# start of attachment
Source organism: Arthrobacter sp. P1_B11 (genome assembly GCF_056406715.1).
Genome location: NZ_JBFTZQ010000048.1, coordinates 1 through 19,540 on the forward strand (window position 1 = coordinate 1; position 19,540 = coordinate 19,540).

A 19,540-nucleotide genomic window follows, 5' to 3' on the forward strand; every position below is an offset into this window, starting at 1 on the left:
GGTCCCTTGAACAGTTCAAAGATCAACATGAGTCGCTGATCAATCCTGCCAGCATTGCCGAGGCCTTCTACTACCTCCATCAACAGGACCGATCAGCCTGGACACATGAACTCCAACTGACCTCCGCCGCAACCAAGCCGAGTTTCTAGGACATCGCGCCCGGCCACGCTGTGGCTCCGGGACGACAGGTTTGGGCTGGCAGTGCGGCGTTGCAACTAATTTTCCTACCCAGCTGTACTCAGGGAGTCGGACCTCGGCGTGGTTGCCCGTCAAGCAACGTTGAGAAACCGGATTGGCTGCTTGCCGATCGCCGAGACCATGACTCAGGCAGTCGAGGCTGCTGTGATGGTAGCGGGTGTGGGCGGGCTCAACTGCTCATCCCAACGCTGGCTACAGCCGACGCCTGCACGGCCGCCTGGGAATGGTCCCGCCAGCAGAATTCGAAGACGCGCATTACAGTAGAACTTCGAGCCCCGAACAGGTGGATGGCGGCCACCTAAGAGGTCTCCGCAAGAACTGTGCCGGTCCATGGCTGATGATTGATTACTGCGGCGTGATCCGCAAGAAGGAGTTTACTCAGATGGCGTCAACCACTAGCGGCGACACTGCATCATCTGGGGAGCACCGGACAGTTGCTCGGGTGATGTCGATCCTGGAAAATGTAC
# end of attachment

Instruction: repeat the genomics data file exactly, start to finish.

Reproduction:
Source organism: Arthrobacter sp. P1_B11 (genome assembly GCF_056406715.1).
Genome location: NZ_JBFTZQ010000048.1, coordinates 1 through 19,540 on the forward strand (window position 1 = coordinate 1; position 19,540 = coordinate 19,540).

A 19,540-nucleotide genomic window follows, 5' to 3' on the forward strand; every position below is an offset into this window, starting at 1 on the left:
GGTCCCTTGAACAGTTCAAAGATCAACATGAGTCGCTGATCAATCCTGCCAGCATTGCCGAGGCCTTCTACTACCTCCATCAACAGGACCGATCAGCCTGGACACATGAACTCCAACTGACCTCCGCCGCAACCAAGCCGAGTTTCTAGGACATCGCGCCCGGCCACGCTGTGGCTCCGGGACGACAGGTTTGGGCTGGCAGTGCGGCGTTGCAACTAATTTTCCTACCCAGCTGTACTCAGGGAGTCGGACCTCGGCGTGGTTGCCCGTCAAGCAACGTTGAGAAACCGGATTGGCTGCTTGCCGATCGCCGAGACCATGACTCAGGCAGTCGAGGCTGCTGTGATGGTAGCGGGTGTGGGCGGGCTCAACTGCTCATCCCAACGCTGGCTACAGCCGACGCCTGCACGGCCGCCTGGGAATGGTCCCGCCAGCAGAATTCGAAGACGCGCATTACAGTAGAACTTCGAGCCCCGAACAGGTGGATGGCGGCCACCTAAGAGGTCTCCGCAAGAACTGTGCCGGTCCATGGCTGATGATTGATTACTGCGGCGTGATCCGCAAGAAGGAGTTTACTCAGATGGCGTCAACCACTAGCGGCGACACTGCATCATCTGGGGAGCACCGGACAGTTGCTCGGGTGATGTCGATCCTGGAAAATGTAC